Austin bar fights back against beer-canning rules

From today’s Austin Business Journal:

Mike McKim’s tweets in the past 24 hours seem playful, but the business owner is taking on a serious battle for beer lovers.

“Last night I had a bad dream that TABC came and took our Crowler machine and all the cans, including the ones that employees had purchased,” he tweeted Wednesday morning before 7 a.m.

t wasn’t a dream. The Texas Alcoholic Beverage Commission had indeed seized illegal beer canning equipment from his Cuvee Coffee Bar the day before, which sells beer and coffee. The fight between his East Sixth Street bar in Austin and TABC regulators has been going on for more than a month.

The seizure of equipment — a small machine that presses lids permanently onto large cans — got attention from media outlets across town. But McKim isn’t giving up the fight.

He told local reporters that he’s unsure at this point whether he’ll bring in another machine to fill so-called crowlers, which are similar to “growlers.” McKim demonstrates the canning process in this YouTube video.

But what he apparently is sure of, is that social media may be able to help his cause — and ultimately change the Texas rules that prohibit such canning equipment to be used by businesses other than beer manufacturers.

McKim’s social media assault against TABC — which contains a heavy dose of humor — can be viewed here.

Aaron Franklin Creates New Austin Food Festival With Co-Founder of Feast

Of course there’ll be barbecue.

Brisket whisperer Aaron Franklin is launching his very own food festival next spring, along with co-founder of Portland’s Feast Mike Thelin, as reported by Austin360. The two are also partnering up with James Moody, owner of Mohawk and co-founder of Fun Fun Fun Fest.

The festival will be centered on what Franklin does best: fire. The unnamed small event will take place during a to-be-announced weekend, and participating chefs haven’t been named yet. He told Austin360:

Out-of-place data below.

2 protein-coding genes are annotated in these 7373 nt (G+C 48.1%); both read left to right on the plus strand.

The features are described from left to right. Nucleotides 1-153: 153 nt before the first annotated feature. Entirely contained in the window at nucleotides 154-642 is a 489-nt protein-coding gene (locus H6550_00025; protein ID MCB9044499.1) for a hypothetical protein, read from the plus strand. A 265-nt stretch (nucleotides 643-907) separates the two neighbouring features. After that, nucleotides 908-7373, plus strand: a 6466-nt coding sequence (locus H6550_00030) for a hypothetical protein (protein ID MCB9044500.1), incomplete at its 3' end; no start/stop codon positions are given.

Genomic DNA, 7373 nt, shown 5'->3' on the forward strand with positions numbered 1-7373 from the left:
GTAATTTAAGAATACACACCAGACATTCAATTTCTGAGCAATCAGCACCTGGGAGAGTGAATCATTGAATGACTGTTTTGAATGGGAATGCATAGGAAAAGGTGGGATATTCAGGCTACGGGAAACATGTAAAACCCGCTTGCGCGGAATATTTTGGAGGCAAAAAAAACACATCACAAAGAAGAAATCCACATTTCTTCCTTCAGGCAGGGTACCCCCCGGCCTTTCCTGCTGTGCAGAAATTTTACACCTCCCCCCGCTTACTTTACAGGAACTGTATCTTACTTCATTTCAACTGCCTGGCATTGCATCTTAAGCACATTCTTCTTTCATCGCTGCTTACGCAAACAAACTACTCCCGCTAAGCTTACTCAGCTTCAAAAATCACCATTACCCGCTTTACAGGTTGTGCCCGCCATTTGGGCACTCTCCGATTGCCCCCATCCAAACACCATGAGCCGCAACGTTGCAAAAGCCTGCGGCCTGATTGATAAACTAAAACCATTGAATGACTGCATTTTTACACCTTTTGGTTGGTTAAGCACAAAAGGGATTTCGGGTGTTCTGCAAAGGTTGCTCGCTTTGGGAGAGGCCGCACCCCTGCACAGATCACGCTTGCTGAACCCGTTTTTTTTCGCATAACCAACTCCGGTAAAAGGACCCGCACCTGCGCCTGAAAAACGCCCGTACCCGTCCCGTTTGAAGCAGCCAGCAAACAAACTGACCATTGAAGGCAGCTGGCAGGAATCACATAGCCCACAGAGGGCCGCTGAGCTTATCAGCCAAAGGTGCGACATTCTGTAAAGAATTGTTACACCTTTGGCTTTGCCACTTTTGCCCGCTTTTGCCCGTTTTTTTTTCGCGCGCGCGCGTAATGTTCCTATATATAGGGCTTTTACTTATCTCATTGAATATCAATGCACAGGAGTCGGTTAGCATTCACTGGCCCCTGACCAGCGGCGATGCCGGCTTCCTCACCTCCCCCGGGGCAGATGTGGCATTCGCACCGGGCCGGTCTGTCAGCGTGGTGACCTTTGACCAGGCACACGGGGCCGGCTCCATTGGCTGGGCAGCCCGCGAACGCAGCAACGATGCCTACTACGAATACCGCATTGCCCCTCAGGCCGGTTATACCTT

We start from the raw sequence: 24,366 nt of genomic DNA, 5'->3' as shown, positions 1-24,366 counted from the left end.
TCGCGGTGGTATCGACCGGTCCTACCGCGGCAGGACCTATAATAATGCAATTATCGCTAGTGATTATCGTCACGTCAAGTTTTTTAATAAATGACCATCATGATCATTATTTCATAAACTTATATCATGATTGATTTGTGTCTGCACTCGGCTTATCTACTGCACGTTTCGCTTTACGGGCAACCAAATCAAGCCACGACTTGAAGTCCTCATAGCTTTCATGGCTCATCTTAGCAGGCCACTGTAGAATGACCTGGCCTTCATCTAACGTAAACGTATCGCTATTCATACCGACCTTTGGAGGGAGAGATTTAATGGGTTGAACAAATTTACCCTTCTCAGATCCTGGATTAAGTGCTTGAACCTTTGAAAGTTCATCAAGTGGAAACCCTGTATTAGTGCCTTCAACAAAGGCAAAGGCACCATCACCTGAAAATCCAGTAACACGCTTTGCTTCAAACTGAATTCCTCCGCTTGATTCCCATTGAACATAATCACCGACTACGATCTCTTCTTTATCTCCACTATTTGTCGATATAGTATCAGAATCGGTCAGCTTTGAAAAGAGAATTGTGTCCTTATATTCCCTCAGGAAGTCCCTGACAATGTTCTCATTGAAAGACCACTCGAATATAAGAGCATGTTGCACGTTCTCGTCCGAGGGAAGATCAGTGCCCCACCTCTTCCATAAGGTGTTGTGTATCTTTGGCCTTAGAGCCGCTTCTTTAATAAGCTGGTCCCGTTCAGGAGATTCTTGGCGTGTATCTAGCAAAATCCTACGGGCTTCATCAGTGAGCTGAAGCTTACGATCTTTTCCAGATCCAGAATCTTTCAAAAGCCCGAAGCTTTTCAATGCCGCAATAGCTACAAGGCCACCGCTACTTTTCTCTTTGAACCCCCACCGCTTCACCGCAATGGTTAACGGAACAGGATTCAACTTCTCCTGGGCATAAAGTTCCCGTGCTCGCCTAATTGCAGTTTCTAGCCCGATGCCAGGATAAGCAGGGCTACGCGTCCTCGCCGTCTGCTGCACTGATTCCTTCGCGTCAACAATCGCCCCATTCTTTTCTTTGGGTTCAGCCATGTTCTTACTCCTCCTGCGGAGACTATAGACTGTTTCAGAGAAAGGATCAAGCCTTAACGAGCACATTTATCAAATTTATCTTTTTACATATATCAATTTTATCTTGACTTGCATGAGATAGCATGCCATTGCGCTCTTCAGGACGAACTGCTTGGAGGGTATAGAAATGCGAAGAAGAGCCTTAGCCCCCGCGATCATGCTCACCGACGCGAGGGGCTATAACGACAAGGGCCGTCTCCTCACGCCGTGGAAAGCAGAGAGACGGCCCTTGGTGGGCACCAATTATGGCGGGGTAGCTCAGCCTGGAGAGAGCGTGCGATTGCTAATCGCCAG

If you want to make something cool in Austin, well gosh darn it, you can do it […] We’re going to keep it super real and invite people we’re friends with and respect in the food world.The city’s other springtime food festival, Austin Food and Wine Festival, is set for April 22 through 24 next year. Feast, Portland’s food and drink festival, is taking place this week. This includes the first ever celebration of all things fire with Smoked! Franklin is also hosting a sold-out cookout at Stumptown Coffee on Friday, September 18.

Aaron Franklin and partners to launch new food festival in Austin [Austin360]

Five Tips for Super Effective Posters

Music_PosterPosters are a magical blend. They mix the talents of marketing people, graphic artists, and production specialists. A good poster takes advantage of all three of these elements to persuade the audience to take action. A key poster design point that is emphasized by all of the tips below is that posters need to make their point quickly – within a second or two. With that in mind, here are five tips to make effective posters:

1) Start with a concept, not a sketch: The marketing person has to begin the poster-making process. This professional should define the target audience, the pitch to be made to that audience, and the desired result of that pitch. But then the graphic artist should take the reins and develop ideas for artistically bringing those elements to the audience. This order – concept first, art next – takes advantage of both professional’s skills.

2) Follow your priorities. Like any good piece of graphic art, a poster needs to draw the viewers’ attention to the core concept first, then the secondary items. So if your poster is aimed at persuading teens to attend a hip-hop show, the name of the artist and his or her photo/image should be the most visible items. Since posters must grab the attention of passers-by in the first second or two, if the main point is not immediately obvious, attention goes elsewhere. Secondary items – such as the time and location of the event and other details – also need to be clear, but the designer can assume that if the viewer is persuaded by the main pitch on the poster, he’ll take the time to find the details.